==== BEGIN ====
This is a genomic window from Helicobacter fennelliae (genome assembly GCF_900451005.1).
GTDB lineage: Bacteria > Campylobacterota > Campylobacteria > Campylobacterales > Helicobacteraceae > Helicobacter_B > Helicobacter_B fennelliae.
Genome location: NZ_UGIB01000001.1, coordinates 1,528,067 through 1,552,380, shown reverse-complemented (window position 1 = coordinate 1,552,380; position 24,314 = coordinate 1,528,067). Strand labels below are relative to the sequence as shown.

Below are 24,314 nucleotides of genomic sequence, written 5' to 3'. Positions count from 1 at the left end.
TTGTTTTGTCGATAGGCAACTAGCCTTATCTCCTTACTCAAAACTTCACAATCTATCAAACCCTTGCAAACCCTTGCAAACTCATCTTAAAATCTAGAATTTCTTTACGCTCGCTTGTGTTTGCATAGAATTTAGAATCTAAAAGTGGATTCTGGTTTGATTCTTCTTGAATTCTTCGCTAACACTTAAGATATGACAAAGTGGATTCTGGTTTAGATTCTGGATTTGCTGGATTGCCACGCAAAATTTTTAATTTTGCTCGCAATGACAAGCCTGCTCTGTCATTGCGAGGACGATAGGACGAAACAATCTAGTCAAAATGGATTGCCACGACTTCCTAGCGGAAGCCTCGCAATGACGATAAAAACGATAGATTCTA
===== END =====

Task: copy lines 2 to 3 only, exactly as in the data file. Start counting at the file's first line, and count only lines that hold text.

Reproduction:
GTDB lineage: Bacteria > Campylobacterota > Campylobacteria > Campylobacterales > Helicobacteraceae > Helicobacter_B > Helicobacter_B fennelliae.
Genome location: NZ_UGIB01000001.1, coordinates 1,528,067 through 1,552,380, shown reverse-complemented (window position 1 = coordinate 1,552,380; position 24,314 = coordinate 1,528,067). Strand labels below are relative to the sequence as shown.